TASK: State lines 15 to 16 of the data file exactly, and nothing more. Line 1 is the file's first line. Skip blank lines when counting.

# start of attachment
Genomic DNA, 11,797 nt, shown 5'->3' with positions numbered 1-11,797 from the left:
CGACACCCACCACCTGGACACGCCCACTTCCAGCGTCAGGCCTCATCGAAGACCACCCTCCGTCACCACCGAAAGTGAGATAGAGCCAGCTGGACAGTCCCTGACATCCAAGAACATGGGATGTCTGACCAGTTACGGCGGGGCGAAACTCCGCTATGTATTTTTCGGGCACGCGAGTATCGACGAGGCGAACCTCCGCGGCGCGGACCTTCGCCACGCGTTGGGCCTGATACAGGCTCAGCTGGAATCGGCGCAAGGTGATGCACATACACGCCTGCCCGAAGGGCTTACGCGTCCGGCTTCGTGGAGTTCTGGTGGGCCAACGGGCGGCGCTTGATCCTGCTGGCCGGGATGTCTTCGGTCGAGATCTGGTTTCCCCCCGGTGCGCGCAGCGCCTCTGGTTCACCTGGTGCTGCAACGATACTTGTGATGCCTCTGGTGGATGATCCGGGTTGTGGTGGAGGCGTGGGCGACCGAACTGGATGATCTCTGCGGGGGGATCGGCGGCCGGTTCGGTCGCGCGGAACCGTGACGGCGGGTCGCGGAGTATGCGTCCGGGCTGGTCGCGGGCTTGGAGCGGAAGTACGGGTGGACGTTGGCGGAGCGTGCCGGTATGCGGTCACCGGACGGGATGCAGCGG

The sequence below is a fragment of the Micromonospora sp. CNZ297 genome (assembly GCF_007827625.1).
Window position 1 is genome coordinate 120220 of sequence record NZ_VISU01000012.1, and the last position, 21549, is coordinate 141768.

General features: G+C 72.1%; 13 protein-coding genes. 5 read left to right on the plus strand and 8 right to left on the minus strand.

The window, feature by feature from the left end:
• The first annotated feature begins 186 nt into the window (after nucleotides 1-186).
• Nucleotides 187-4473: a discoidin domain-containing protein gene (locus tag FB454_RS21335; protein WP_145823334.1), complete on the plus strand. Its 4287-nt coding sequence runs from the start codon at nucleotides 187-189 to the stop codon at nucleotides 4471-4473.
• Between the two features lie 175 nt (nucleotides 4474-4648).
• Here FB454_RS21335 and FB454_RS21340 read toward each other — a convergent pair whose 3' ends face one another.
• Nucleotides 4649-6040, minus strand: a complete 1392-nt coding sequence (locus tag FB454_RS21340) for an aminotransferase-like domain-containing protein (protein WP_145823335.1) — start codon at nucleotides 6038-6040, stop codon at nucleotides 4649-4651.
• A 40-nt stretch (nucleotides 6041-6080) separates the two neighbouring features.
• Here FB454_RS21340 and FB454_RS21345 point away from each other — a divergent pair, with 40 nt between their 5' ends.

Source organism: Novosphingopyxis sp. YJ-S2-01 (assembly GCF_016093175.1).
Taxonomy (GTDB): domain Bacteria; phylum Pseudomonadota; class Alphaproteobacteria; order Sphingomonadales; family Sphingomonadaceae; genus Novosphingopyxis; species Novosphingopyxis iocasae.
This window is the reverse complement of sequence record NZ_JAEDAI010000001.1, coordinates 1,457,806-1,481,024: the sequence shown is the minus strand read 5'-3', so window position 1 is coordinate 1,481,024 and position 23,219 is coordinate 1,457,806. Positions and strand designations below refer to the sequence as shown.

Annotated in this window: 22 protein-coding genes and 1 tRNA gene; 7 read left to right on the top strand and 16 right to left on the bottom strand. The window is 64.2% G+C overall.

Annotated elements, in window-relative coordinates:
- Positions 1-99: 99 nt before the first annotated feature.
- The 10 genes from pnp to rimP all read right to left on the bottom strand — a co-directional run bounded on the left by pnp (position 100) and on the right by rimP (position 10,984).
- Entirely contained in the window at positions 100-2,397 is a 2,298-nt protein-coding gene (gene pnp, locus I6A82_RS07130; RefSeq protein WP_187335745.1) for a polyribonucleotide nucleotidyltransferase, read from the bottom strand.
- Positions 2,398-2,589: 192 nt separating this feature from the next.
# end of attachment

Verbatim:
Taxonomy (GTDB): domain Bacteria; phylum Pseudomonadota; class Alphaproteobacteria; order Sphingomonadales; family Sphingomonadaceae; genus Novosphingopyxis; species Novosphingopyxis iocasae.
This window is the reverse complement of sequence record NZ_JAEDAI010000001.1, coordinates 1,457,806-1,481,024: the sequence shown is the minus strand read 5'-3', so window position 1 is coordinate 1,481,024 and position 23,219 is coordinate 1,457,806. Positions and strand designations below refer to the sequence as shown.